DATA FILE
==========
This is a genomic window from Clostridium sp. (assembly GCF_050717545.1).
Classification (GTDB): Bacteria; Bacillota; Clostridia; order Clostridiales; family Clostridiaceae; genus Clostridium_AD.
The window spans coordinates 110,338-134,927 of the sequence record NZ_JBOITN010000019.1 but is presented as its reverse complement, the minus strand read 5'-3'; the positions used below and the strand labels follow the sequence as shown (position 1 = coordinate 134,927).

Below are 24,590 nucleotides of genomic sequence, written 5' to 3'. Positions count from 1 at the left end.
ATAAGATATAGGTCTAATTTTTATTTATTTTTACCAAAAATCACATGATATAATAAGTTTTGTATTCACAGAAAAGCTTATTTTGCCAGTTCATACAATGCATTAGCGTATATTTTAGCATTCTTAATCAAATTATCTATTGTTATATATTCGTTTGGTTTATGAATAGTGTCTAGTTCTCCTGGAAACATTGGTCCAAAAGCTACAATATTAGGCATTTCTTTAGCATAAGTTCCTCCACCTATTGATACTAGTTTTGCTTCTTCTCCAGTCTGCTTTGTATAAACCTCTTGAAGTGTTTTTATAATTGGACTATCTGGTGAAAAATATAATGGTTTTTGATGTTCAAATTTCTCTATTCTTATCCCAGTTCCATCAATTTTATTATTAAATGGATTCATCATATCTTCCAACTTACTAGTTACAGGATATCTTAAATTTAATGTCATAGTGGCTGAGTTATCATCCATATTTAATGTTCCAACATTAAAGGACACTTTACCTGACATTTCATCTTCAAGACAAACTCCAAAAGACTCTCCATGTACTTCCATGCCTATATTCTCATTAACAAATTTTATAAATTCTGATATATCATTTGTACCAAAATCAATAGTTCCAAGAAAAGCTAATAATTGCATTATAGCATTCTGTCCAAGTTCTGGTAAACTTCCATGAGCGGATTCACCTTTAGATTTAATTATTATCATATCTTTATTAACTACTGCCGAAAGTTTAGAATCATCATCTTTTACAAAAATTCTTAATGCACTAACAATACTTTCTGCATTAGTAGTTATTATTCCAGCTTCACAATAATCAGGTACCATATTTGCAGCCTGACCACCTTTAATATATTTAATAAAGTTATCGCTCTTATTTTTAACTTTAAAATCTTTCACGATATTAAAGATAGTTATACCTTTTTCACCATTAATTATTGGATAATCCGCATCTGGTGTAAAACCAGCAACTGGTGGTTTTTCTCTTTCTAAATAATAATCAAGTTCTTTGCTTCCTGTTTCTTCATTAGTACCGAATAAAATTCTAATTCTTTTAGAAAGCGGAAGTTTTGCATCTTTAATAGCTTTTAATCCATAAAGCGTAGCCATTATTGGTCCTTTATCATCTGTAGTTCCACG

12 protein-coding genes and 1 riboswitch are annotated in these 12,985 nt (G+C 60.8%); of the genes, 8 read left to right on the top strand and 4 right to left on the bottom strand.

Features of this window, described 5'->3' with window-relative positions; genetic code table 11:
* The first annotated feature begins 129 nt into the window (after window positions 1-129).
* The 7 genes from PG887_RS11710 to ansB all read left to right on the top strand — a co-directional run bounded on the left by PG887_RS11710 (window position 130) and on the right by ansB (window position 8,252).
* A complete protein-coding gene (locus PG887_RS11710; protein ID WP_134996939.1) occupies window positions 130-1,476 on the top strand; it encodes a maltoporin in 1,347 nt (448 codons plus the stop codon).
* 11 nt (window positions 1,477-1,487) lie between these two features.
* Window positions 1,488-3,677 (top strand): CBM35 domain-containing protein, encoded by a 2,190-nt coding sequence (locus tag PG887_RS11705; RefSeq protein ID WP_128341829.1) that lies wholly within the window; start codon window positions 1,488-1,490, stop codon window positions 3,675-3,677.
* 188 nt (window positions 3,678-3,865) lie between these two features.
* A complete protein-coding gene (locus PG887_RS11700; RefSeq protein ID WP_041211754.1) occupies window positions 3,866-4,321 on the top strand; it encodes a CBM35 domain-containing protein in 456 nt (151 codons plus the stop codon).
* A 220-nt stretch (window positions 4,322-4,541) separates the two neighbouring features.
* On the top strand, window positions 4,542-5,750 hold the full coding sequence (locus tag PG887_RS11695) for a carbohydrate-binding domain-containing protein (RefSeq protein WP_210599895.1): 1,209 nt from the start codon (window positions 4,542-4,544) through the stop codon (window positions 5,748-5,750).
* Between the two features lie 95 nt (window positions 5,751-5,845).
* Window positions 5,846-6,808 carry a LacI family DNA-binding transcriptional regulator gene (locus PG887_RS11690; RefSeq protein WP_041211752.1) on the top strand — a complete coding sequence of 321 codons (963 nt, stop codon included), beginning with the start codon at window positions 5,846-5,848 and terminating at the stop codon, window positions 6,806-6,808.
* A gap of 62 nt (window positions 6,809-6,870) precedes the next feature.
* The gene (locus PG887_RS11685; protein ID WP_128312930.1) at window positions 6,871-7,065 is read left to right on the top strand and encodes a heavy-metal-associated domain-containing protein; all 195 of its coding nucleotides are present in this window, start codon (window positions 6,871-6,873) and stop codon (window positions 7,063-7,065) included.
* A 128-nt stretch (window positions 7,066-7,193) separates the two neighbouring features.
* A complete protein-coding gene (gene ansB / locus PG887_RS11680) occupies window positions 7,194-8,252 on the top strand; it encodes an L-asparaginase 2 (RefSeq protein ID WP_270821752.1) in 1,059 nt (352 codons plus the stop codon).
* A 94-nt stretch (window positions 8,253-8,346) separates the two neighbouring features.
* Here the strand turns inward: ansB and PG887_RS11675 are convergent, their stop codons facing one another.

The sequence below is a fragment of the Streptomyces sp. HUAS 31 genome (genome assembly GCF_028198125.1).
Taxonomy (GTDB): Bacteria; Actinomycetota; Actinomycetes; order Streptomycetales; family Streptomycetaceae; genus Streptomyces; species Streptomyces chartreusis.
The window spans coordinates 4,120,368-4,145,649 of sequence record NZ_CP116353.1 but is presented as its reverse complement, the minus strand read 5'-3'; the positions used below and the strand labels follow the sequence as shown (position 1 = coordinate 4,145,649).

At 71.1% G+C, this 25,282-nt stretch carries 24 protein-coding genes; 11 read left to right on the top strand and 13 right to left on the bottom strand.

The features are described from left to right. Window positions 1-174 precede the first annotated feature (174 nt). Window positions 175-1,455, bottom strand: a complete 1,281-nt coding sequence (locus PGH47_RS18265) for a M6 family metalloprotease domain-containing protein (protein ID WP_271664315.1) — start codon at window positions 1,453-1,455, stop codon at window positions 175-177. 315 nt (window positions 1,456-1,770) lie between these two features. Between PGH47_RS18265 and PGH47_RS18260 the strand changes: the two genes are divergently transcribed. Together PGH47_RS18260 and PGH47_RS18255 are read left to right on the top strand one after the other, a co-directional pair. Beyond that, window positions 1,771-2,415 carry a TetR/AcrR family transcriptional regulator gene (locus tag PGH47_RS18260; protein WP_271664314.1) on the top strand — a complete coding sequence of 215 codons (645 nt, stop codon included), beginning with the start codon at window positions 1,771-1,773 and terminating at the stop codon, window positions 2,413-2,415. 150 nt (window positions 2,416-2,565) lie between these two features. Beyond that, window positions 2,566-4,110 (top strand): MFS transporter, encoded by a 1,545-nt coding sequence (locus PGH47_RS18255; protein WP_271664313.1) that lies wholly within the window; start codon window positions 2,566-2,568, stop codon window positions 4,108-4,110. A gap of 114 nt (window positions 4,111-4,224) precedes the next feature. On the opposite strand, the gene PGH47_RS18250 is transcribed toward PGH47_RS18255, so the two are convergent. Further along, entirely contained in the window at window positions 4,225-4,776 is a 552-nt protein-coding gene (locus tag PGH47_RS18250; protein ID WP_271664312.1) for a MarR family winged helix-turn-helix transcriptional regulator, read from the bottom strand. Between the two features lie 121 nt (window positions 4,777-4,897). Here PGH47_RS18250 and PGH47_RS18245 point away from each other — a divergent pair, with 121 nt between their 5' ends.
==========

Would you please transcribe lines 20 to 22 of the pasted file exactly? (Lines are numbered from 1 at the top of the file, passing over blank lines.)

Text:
* The gene (locus PG887_RS11685; protein ID WP_128312930.1) at window positions 6,871-7,065 is read left to right on the top strand and encodes a heavy-metal-associated domain-containing protein; all 195 of its coding nucleotides are present in this window, start codon (window positions 6,871-6,873) and stop codon (window positions 7,063-7,065) included.
* A 128-nt stretch (window positions 7,066-7,193) separates the two neighbouring features.
* A complete protein-coding gene (gene ansB / locus PG887_RS11680) occupies window positions 7,194-8,252 on the top strand; it encodes an L-asparaginase 2 (RefSeq protein ID WP_270821752.1) in 1,059 nt (352 codons plus the stop codon).